Prevent statistical abuses by HoH and Deaf groups?


"The deaf must stop quoting the UK's 1 in 6/7 hearing loss statistics, and indeed be taken into account when they insert 'hearing loss' too since universally this does NOT apply to those without a loss at all, i.e. DEAF people, I don't subscribe to different degrees of being deaf, you are, or you are not.  The blurred lines have destroyed need identification.  The HoH failing is to 'live and let live' we should NOT do that. Our lives can be nothing like a reasonable life as a result of hearing loss.  HoH outnumbers sign using people 100/1000s to one and have many unmet needs too if we do not state those needs or take to issue, those that distort them even accidentally, then only we lose. 

The British Deaf News e.g. this month allowed an article stating there were 10m deaf people in the UK, they have quoted in the last 5 yrs 15,000, 50,000, 90,000 and currently 150,000 BSL deaf.  The statistics are out of control.  Just think of a number, double it whatever who can challenge? seems to be the mantra.  This media is an accepted cultural deaf and signing charity but using the RNID/AOHL's statistic for all people with hearing a loss to infer the HoH are actually someone else.  It's time the continued opportunists and distorters of need fessed up to it all.  The deaf activists are clever people not to be underestimated, they can claim clinically hearing loss covers them and the issues of who is deaf and who isn't, was lost years ago. Add on half a dozen HoH doing some sign the circle is then squared."

Make a case to the charity commissions regarding the distortion of fact?

"The only way given the culture thing is on the rise and very visible these days, is to make a case to the UK charity commission that actually many more areas exist within the term of clinical hearing loss so charities should be A or B  or even a whole plethora of other letters, and not via a remit  claiming to be both and being neither.  This only fair and right.  It doesn't mean as people we don't want anything to do with deaf culture or sign language, only, that clarity is seen so that the ridiculous situation whereby the MAJORITY of UK people with a hearing loss are identified as carrying the flag for someone else sacrificing their own want.   Since when did we all become martyrs to other people's causes?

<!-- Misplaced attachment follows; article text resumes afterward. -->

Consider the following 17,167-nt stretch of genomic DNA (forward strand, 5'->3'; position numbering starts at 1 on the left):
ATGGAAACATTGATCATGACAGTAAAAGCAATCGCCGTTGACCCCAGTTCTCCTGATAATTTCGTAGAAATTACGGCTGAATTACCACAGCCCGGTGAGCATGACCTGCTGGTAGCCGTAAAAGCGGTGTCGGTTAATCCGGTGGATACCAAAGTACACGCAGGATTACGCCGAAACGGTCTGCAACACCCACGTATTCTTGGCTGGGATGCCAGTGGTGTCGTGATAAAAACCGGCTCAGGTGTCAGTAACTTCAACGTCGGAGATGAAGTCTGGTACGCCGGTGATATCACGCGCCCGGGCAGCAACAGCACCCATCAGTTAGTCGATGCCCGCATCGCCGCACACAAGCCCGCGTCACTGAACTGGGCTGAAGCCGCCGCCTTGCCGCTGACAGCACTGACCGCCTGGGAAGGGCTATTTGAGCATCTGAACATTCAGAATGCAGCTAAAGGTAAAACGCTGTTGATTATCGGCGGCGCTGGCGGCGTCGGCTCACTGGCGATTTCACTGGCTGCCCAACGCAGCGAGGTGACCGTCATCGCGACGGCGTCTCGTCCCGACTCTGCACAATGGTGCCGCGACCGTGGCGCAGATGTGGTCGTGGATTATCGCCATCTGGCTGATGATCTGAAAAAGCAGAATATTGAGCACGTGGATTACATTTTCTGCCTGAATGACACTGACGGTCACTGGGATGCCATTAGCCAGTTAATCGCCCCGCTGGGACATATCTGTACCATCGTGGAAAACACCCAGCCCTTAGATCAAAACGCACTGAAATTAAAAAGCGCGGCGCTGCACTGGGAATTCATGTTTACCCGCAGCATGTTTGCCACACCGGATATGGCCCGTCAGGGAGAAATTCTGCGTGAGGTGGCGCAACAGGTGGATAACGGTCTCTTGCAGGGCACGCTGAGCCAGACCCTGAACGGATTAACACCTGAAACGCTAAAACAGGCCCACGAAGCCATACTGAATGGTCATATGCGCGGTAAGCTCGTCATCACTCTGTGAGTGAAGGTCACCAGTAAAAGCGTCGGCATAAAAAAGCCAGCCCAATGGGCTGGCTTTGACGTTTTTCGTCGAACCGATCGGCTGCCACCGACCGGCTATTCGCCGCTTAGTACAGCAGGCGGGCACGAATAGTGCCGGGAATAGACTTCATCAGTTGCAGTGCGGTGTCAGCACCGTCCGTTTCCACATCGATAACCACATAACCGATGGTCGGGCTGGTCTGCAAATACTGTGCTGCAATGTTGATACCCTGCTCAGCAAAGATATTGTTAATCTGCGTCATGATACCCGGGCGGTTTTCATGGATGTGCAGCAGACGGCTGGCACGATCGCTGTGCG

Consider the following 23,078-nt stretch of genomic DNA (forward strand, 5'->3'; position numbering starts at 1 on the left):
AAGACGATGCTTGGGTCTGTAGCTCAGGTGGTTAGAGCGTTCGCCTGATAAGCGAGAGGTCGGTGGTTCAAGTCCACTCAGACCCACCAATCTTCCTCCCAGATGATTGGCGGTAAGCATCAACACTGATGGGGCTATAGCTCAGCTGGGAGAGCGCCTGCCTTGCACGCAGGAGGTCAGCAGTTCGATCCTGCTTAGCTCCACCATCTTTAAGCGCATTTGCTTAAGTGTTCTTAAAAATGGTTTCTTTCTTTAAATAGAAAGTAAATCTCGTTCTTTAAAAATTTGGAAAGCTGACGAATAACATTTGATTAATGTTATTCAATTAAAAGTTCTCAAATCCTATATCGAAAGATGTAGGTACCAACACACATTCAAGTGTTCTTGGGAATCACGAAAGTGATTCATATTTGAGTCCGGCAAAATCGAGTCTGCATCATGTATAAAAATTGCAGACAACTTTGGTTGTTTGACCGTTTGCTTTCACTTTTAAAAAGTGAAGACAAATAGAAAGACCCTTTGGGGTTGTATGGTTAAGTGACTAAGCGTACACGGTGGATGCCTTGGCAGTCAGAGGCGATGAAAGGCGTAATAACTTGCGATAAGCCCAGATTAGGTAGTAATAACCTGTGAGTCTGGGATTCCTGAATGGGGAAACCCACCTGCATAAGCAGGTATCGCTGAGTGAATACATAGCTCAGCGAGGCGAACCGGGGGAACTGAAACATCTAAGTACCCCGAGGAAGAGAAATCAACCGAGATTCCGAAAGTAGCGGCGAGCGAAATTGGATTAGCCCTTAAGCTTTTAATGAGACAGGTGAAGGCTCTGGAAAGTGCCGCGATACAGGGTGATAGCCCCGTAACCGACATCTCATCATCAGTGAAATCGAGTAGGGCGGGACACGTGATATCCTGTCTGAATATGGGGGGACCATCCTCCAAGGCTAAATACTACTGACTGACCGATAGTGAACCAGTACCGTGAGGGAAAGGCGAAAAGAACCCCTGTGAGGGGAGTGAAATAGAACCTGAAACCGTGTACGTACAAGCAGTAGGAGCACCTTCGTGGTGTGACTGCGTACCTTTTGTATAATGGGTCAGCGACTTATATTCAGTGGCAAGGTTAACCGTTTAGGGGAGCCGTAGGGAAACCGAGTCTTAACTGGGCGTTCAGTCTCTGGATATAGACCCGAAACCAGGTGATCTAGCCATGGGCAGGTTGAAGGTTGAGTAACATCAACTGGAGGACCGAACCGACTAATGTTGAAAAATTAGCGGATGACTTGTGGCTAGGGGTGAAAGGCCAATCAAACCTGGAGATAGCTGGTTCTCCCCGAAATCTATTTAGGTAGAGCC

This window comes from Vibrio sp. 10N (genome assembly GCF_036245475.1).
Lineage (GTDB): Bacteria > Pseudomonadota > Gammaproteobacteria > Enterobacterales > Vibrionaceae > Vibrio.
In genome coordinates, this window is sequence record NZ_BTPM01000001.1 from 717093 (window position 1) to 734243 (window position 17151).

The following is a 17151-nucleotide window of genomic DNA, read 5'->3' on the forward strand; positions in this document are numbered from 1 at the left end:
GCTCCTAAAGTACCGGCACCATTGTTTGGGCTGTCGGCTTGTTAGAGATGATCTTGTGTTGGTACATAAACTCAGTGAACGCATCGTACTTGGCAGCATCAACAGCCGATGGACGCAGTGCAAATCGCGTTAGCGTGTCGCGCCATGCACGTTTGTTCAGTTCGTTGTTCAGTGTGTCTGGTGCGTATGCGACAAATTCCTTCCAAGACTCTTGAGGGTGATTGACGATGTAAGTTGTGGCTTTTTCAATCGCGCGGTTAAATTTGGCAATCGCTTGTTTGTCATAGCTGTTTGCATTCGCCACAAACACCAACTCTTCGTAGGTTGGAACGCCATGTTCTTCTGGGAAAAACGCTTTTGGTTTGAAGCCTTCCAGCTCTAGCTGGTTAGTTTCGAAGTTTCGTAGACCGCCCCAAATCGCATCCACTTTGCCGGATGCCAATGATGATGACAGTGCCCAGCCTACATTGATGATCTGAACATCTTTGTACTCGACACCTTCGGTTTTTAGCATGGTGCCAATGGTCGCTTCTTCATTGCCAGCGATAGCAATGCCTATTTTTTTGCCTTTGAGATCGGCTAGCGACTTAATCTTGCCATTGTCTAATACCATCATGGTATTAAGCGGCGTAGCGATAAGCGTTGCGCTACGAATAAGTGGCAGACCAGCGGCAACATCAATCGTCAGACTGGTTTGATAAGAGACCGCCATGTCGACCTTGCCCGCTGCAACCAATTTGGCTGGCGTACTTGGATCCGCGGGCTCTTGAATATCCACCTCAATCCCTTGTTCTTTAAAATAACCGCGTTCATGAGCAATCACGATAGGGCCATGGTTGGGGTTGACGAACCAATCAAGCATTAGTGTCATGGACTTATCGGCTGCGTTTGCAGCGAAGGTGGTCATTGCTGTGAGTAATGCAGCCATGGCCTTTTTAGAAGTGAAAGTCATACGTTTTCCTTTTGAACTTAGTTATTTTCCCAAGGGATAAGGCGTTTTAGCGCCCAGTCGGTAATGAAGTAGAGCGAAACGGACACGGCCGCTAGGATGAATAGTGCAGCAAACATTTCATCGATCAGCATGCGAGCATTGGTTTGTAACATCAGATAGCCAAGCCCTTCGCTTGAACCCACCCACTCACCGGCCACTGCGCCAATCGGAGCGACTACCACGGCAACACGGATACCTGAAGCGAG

Curb charity?

"Charities ARE the biggest problem, they are all about funding, so will claim to help just about every aspect of hearing loss to get it and quote whatever they can get away with in hearing loss terms since THEY are the sole source of them, who is to challenge?  Even politicians rely on their stats.  There is less than honesty or truth going on there.  True identification should be based on the stats of people needing help and claiming it, this would then suggest those struggling need to start claiming it too and not just sitting there demanding it, and going without in some forlorn hope the system are mind readers or even their representatives are lobbying for that. 

The charitable rewards can mean many £illions in funding, funding is NOT 'chicken feed.'  the hearing loss and combined disability funding and support area is many £Billions a year, so a lot of vested interest and pretty blatant bias is apparent. The eye is on the financial prize, so the hearing loss area is a corporate affair and runs that way, they employ professional IT experts to milk every aspect of loss to get that funding, in reality, we become the victims with issues they create, there is no bottom line on empowerment in any deaf or HoH charity, it is all 'lip-service' because they are convinced deafness and its people will never get 'liberated', so let's support them as a minority and keep it that way,  they wouldn't know inclusion if you promoted it, and HoH do OK with an aid so..... just concentrate on clearing the wax out of their ears."